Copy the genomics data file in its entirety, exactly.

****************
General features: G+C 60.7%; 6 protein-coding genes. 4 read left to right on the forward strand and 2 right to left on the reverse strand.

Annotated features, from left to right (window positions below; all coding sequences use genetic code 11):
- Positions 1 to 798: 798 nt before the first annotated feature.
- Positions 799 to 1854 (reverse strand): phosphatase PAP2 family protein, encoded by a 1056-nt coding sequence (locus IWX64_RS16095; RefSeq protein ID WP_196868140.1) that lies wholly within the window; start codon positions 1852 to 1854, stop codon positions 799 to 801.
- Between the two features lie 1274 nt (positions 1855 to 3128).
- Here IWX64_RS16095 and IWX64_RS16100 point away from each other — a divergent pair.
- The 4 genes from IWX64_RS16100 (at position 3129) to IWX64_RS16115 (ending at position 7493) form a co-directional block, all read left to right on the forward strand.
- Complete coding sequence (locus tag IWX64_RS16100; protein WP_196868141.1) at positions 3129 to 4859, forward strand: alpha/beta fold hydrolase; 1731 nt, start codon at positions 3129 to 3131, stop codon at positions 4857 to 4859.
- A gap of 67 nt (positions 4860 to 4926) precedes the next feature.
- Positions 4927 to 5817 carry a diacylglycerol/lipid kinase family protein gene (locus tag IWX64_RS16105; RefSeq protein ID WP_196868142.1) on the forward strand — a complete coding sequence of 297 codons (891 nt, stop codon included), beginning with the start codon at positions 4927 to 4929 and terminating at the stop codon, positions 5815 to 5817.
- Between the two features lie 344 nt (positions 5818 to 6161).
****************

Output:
General features: G+C 60.7%; 6 protein-coding genes. 4 read left to right on the forward strand and 2 right to left on the reverse strand.

Annotated features, from left to right (window positions below; all coding sequences use genetic code 11):
- Positions 1 to 798: 798 nt before the first annotated feature.
- Positions 799 to 1854 (reverse strand): phosphatase PAP2 family protein, encoded by a 1056-nt coding sequence (locus IWX64_RS16095; RefSeq protein ID WP_196868140.1) that lies wholly within the window; start codon positions 1852 to 1854, stop codon positions 799 to 801.
- Between the two features lie 1274 nt (positions 1855 to 3128).
- Here IWX64_RS16095 and IWX64_RS16100 point away from each other — a divergent pair.
- The 4 genes from IWX64_RS16100 (at position 3129) to IWX64_RS16115 (ending at position 7493) form a co-directional block, all read left to right on the forward strand.
- Complete coding sequence (locus tag IWX64_RS16100; protein WP_196868141.1) at positions 3129 to 4859, forward strand: alpha/beta fold hydrolase; 1731 nt, start codon at positions 3129 to 3131, stop codon at positions 4857 to 4859.
- A gap of 67 nt (positions 4860 to 4926) precedes the next feature.
- Positions 4927 to 5817 carry a diacylglycerol/lipid kinase family protein gene (locus tag IWX64_RS16105; RefSeq protein ID WP_196868142.1) on the forward strand — a complete coding sequence of 297 codons (891 nt, stop codon included), beginning with the start codon at positions 4927 to 4929 and terminating at the stop codon, positions 5815 to 5817.
- Between the two features lie 344 nt (positions 5818 to 6161).